OSHA Compliance

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Pharmacy practice, even while afforded much autonomy, is highly regulated given the types of information, drug products, and other substances that are handled routinely. Compliance with state board of pharmacy regulations is obviously paramount. Additionally, there are a number of other government agencies with rules and regulations to which we must abide, and these agencies take more prominence in certain settings. A very prominent Federal agency in many pharmacy practice settings is the Occupational Health and Safety Administration (OSHA). OSHA is concerned with workplace safety. Their reach spans widely, from assurance of proper ergonomic design of chairs and the manner in which employees type on keyboards to prevent carpel tunnel syndrome and back injuries, to the handling of potentially toxic medicinal agents and chemicals common throughout hospitals and other settings.

Mixon and Nain provide an in-depth discussion of compliance with OSHA for compounding pharmacists.1 The article was written from a managerial perspective to help those in the business protect themselves and their employees. They describe categories of violations ranging from those that are “serious” which can incur a fine close to $10,000, to “willful”, “repeat”, and “egregious” violations whose fines can run from $75,000 to $100,000. They describe steps taken by a compounding pharmacy to help minimize the likelihood of OSHA violations such as: a chemical inventory of supplies, a chemical hygiene plan, a respiratory protection plan, a chemical labeling system, fire prevention and emergency action plans, and a safety and health/loss prevention audit checklist. They further discuss: development of an effective occupational safety program, assessing environmental risks, and training employees, along with the possibility of other needs such as written plans for blood-borne pathogen exposure. The authors state that being proactive can minimize the likelihood of fines, protect the business against loss, increase profits, and improve employee morale.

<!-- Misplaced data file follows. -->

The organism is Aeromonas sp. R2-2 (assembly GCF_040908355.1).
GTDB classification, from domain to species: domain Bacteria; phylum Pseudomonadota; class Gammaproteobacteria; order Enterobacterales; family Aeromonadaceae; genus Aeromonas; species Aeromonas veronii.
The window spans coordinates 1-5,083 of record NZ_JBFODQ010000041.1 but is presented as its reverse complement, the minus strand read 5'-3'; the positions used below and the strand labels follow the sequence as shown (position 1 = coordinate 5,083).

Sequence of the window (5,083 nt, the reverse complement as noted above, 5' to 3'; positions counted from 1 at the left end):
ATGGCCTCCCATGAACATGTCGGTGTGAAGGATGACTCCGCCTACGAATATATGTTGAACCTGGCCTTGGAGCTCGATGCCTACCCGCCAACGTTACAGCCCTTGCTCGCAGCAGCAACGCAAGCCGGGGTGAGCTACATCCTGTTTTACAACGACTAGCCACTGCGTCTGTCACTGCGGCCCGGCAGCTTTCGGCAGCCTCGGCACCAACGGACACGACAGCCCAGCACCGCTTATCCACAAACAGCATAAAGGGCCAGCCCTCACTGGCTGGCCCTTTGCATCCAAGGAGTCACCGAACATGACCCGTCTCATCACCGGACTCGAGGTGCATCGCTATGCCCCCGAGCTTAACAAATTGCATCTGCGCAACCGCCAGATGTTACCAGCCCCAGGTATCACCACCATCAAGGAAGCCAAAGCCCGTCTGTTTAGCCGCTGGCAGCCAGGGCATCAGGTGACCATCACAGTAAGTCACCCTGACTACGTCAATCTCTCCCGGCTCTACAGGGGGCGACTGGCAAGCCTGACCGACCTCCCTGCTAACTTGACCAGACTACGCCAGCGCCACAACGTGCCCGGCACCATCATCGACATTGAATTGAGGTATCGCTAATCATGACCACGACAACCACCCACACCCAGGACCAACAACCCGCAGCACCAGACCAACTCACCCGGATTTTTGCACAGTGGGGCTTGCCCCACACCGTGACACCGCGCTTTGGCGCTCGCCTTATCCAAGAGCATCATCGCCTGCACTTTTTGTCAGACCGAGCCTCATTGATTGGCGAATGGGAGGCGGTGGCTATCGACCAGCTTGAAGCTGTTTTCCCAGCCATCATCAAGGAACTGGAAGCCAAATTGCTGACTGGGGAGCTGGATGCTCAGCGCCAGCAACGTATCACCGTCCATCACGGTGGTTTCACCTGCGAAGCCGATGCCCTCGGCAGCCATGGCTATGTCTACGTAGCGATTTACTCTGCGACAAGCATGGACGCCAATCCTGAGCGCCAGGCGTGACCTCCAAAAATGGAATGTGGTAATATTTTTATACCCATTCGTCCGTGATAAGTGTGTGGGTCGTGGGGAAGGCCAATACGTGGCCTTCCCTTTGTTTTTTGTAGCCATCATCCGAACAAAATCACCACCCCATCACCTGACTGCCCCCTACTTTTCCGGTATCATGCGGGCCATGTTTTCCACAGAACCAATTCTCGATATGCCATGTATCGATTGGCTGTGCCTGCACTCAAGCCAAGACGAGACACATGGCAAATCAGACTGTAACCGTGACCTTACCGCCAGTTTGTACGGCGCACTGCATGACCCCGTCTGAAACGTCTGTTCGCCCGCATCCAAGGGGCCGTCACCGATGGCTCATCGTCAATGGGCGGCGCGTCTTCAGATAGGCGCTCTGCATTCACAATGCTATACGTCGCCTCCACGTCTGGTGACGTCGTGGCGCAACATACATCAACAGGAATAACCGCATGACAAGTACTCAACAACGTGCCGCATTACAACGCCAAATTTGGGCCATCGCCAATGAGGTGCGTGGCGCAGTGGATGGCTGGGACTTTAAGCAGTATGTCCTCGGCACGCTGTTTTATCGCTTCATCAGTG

Taking preventive measures to ensure compliance with OSHA and other regulators can result in a highly positive return on investment. Pharmacy managers must take a broad view of compliance and should speak with other industry representatives and attorneys to make sure they cover all the bases.

Additional information about Compliance with Regulations and Regulatory Bodies can be found in Pharmacy Management: Essentials for All Practice Settings, 4e. If you or your institution subscribes to AccessPharmacy, use or create your MyAccess Profile to sign-in to Pharmacy Management: Essentials for All Practice Settings, 4e. If your institution does not provide access, ask your medical librarian about subscribing.

1Mixon B, Nain J. Complying with Occupational Health and Safety Administration regulations: A guide for compounding pharmacists. Int J Pharm Compd. 2013;17:182-190.

Go to the profile of Shane Desselle

Shane Desselle

Professor of Social and Behavioral Pharmacy, Touro University California

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Go to the profile of Shane Desselle
Shane Desselle about 1 year ago

Have you worked in a pharmacy dept gearing up for an OSHA visit? What was that like?